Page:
[torquedev] nodes, procs, tpn and ncpus

Ken Nielson knielson at adaptivecomputing.com
Fri Jun 11 10:27:11 MDT 2010


On 06/10/2010 06:32 PM, Martin Siegert wrote:
> On Thu, Jun 10, 2010 at 01:36:56PM -0600, Ken Nielson wrote:
>    
>> On 06/10/2010 12:27 PM, Martin Siegert wrote:
>>      
>>> That is not a solution. If we not set EXACTNODE, then users who need
>>> nodes=N:ppn=1 (in its very meaning, namely exactly one processor per
>>> node) cannot be satisfied. And if we do set EXACTNODE, there is no way
>>> (other than procs) to request N processors anywhere. This is the reason
>>> why procs was introduced in the first place: so that we can set EXACTNODE
>>> and satisfy both type of requests.
>>>
>>> Cheers,
>>> Martin
>>>
>>>
>>>        
>> You may have seen in this discussion where Simon Toth and Glen Beane
>> were indicating that nodes=x:ppn=y allocates y processors on x separate
>> nodes and I was saying that it only allocates y processors on a single
>> node.
>>
>> It ends up we were both right. It depends on what you have in your
>> serverdb configuration. I have the server parameter
>> resources_available.nodect set and Simon and Glen did not. Simon and
>> Glen were running TORQUE's default behavior and TORQUE by default
>> allocates nodes the same as if EXACTNODE were set in Moab.
>>
>> Moab muddies the waters by giving users the option to treat processors
>> like nodes (vnodes in the case of PBS Pro). This is certainly one source
>> of the confusion that exists on the meaning of different resources.
>> While Moab is consistent in how it interprets the procs resource it has
>> ambiguity with the nodes resource. If the JOBNODEMATCHPOLICY is not set
>> (default) Moab treats processors as nodes. So -l nodes=x where x is
>> greater than the physical nodes will be treated like -l procs=x provided
>> TORQUE has set the available_resources.nodect parameter. By set I mean
>> the nodect is greater than the number of physical nodes.
>>
>> After all this I just want to confirm what Martin has just written, that
>> is procs exists so users can allocate a job with as many processors
>> needed independent of the number of available nodes. We now just need
>> TORQUE to recognize procs as well.
>>
>> Ken Nielson
>> Adaptive Computing
>>      
> just a comment: nodect used to be a parameter that was absolutely
> essential in the pre-procs days when we did not set EXACTNODE:
> in that configuration a nodes file with, e.g.,
>
> n1 np=4
> n2 np=4
> ...
> n200 np=4
>
> would only allow you to run a job with a maximum of 200 processors
> (using a -l nodes=N request). You needed to set nodect=800 to allow jobs
> with -l nodes=400 or so. I always regarded nodect as an ugly workaround.
> If it turns out that unsetting nodect (or eliminating nodect) plus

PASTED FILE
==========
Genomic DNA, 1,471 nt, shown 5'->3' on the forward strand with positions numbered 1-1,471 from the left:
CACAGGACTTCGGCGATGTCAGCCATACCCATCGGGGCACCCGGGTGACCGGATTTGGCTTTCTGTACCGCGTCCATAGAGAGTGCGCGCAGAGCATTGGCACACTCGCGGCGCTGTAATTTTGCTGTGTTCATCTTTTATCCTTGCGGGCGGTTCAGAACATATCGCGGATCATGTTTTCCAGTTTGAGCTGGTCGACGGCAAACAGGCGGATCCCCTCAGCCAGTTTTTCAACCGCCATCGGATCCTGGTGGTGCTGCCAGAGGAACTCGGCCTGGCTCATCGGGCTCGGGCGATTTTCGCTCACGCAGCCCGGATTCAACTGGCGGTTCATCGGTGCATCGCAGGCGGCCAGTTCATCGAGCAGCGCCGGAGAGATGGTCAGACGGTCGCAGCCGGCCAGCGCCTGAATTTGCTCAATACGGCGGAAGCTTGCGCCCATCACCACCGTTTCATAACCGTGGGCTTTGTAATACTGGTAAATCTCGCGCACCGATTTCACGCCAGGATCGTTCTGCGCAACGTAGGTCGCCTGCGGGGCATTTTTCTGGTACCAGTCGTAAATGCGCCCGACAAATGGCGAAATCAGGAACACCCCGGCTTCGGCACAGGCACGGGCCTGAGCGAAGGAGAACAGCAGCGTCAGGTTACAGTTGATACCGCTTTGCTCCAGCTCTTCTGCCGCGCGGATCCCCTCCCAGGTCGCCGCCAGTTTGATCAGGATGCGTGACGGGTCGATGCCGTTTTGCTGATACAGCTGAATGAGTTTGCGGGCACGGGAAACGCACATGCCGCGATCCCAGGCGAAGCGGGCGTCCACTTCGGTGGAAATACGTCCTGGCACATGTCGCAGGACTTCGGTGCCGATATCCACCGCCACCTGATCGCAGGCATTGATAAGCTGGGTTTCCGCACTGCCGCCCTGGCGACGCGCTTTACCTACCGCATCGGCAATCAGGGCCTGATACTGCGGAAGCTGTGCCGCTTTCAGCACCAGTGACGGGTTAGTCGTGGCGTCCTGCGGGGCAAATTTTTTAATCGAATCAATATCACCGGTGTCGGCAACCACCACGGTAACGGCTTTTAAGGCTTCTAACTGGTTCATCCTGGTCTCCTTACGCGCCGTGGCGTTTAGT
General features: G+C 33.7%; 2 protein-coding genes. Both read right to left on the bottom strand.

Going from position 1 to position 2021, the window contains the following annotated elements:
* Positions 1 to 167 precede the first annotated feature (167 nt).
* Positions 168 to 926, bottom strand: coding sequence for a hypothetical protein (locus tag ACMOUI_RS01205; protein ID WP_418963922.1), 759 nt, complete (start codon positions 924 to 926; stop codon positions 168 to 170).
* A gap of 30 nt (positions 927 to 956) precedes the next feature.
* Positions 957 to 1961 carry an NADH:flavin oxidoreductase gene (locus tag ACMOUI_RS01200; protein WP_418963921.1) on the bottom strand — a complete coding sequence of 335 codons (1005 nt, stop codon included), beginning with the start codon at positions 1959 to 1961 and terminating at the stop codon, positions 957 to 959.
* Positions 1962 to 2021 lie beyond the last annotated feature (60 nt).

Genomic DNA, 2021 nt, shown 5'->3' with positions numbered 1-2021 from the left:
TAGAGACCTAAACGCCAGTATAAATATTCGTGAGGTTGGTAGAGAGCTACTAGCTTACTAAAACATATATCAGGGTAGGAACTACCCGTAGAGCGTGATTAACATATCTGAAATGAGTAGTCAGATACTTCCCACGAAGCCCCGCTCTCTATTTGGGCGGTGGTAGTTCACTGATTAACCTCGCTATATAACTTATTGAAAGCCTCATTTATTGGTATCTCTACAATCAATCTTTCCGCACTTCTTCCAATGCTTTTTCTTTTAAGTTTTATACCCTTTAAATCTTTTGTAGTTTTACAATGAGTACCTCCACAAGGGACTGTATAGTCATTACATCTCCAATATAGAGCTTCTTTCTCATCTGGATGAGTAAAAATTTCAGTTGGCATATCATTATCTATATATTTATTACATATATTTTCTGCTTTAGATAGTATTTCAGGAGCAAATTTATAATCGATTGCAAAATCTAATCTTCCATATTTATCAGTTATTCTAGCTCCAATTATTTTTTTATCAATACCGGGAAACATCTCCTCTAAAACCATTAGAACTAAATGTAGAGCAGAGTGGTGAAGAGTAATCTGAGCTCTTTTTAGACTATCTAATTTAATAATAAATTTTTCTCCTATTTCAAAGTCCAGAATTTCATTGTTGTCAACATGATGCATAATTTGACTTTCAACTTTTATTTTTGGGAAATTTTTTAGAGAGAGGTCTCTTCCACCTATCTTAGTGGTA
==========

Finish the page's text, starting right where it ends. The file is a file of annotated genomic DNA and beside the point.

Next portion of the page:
> introducing procs basically implements the EXACTNODE + procs policies
> in torque, then I believe that that is an excellent solution.
>
> Cheers,
> Martin
>
>    

Here is the explanation of nodect from the trouble shooting section of 
the TORQUE docs on the cluster resources site. 
http://www.clusterresources.com/torquedocs/10.1troubleshooting.shtml

_______________________________________________________________________________________________________________


        qsub will not allow the submission of jobs requesting many
        processors

TORQUE's definition of a node is context sensitive and can appear 
inconsistent. The qsub 
<http://www.clusterresources.com/torquedocs/commands/qsub.shtml> '*-l 
nodes=<X>*' expression can at times indicate a request for *X* 
processors and other time be interpreted as a request for *X* nodes. 
While *qsub* allows multiple interpretations of the keyword /nodes/, 
aspects of the TORQUE server's logic are not so flexible. Consequently, 
if a job is using '-l nodes' to specify processor count and the 
requested number of processors exceeds the available number of physical 
nodes, the server daemon will reject the job.

To get around this issue, the server can be told it has an /inflated/ 
number of nodes using the *resources_available* attribute. To take 
affect, this attribute should be set on both the server and the 
associated queue as in the example below. See resources_available 
<http://www.clusterresources.com/torquedocs/4.1queueconfig.shtml#resources_available> 
for more information.

>  qmgr
Qmgr: set server resources_available.nodect=2048
Qmgr: set queue batch resources_available.nodect=2048
____________________________________________________________________________________________________________________________________


It seems this feature is where the ambiguity of nodes originates. By 
default -l nodes=x directs TORQUE to allocate a processor from x 
distinct nodes. nodect changes the meaning of nodes from a host to that 
of a processor or virtual processor. We do not need to change this 
behavior nor do we want to because there are many sites out there who 
now depend on this. But we can add the procs functionality to TORQUE and 
we can change the emphasis of the documentation to direct users to use 
the procs keyword to just allocate processors.

There are other ways in which users will want to allocate nodes and 
processes but that can be taken care of in a select statement. This 
discussion has only been a precursor to what we want to be able to do 
with select.

Ken


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